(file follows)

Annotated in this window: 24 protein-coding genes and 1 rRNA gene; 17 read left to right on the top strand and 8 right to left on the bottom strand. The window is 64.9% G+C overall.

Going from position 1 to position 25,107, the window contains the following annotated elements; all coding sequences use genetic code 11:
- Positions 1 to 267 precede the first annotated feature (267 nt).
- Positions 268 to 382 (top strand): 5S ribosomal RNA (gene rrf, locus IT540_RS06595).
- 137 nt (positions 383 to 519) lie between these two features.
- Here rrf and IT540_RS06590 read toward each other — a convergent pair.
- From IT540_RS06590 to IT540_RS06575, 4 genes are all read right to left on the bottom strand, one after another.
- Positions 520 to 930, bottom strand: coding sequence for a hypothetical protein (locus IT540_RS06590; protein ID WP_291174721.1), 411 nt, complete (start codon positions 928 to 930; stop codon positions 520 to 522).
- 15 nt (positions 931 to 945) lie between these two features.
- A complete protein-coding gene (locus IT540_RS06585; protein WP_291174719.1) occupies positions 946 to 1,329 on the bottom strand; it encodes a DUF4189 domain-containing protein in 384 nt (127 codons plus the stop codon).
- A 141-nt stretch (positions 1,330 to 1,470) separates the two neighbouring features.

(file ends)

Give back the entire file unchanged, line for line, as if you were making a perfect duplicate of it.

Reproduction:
Annotated in this window: 24 protein-coding genes and 1 rRNA gene; 17 read left to right on the top strand and 8 right to left on the bottom strand. The window is 64.9% G+C overall.

Going from position 1 to position 25,107, the window contains the following annotated elements; all coding sequences use genetic code 11:
- Positions 1 to 267 precede the first annotated feature (267 nt).
- Positions 268 to 382 (top strand): 5S ribosomal RNA (gene rrf, locus IT540_RS06595).
- 137 nt (positions 383 to 519) lie between these two features.
- Here rrf and IT540_RS06590 read toward each other — a convergent pair.
- From IT540_RS06590 to IT540_RS06575, 4 genes are all read right to left on the bottom strand, one after another.
- Positions 520 to 930, bottom strand: coding sequence for a hypothetical protein (locus IT540_RS06590; protein ID WP_291174721.1), 411 nt, complete (start codon positions 928 to 930; stop codon positions 520 to 522).
- 15 nt (positions 931 to 945) lie between these two features.
- A complete protein-coding gene (locus IT540_RS06585; protein WP_291174719.1) occupies positions 946 to 1,329 on the bottom strand; it encodes a DUF4189 domain-containing protein in 384 nt (127 codons plus the stop codon).
- A 141-nt stretch (positions 1,330 to 1,470) separates the two neighbouring features.